Thanks Eddie, I don't wish to be overly critical of Robert Eisenman or his books. He has given the public an amazingly comprehensive body of research. It's making it very easy (for me at least) to finish connecting the dots, so to speak.
Robert Eisenman is Jewish, but from what I have heard about him from Joe Atwill, he is entirely sincere in his search for a greater understanding of Biblical history. He doesn't hide his indignation over the duplicity and intolerance he finds in the Biblical narratives. Yet, the need for duplicity is more logical, if not excusable, when one recognizes the characters as Herodian, as well as the Herodian dilemma within a Roman world. To their credit, the Biblical authors (as well as Josephus) did encode the information needed to reconstruct the actual history and relationships.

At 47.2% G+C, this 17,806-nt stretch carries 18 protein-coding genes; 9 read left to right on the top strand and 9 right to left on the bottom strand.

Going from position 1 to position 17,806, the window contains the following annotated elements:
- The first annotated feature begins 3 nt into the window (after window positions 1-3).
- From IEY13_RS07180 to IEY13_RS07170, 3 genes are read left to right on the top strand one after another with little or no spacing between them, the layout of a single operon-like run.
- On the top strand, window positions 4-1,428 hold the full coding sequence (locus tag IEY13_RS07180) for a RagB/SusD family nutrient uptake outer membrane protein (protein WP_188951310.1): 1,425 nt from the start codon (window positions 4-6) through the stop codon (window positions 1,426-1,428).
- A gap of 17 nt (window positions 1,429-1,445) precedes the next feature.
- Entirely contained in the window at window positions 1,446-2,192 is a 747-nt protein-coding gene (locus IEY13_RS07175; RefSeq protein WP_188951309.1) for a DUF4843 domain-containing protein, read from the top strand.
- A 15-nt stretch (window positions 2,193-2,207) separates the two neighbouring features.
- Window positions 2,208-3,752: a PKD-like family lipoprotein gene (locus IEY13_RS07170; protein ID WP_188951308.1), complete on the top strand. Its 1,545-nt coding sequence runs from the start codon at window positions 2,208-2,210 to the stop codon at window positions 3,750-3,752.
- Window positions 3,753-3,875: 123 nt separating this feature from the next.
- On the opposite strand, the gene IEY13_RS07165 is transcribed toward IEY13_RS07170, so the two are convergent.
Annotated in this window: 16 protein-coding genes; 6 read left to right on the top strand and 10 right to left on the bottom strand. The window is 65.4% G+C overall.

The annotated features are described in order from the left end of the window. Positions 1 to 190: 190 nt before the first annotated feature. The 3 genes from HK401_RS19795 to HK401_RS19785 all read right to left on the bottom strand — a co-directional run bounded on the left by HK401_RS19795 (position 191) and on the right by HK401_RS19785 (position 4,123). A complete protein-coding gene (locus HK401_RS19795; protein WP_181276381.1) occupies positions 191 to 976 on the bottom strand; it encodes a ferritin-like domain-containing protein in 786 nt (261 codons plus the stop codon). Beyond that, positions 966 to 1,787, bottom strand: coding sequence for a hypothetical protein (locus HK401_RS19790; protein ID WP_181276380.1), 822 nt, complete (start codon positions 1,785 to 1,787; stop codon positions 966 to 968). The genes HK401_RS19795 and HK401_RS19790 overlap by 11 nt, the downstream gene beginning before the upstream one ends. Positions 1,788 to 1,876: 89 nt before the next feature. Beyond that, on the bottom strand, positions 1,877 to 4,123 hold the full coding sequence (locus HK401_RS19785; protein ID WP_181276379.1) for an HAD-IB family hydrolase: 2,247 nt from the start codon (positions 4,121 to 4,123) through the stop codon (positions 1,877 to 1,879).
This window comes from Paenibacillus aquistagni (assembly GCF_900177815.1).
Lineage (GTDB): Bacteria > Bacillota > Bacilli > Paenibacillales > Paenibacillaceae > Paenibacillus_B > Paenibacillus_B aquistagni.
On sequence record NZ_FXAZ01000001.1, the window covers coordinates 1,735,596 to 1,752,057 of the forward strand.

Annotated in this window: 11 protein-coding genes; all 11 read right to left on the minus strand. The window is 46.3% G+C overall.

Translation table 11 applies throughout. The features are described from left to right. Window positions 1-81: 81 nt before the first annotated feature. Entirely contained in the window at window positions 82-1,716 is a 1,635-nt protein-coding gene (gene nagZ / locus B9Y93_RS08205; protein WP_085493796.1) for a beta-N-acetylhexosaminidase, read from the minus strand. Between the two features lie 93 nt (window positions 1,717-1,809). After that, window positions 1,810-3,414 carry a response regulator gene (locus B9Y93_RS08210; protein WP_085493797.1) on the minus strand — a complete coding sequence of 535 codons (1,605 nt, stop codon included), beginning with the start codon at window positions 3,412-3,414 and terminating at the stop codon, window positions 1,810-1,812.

I also grew up very religious. It hasn't been easy to de-program myself and begin to see again.
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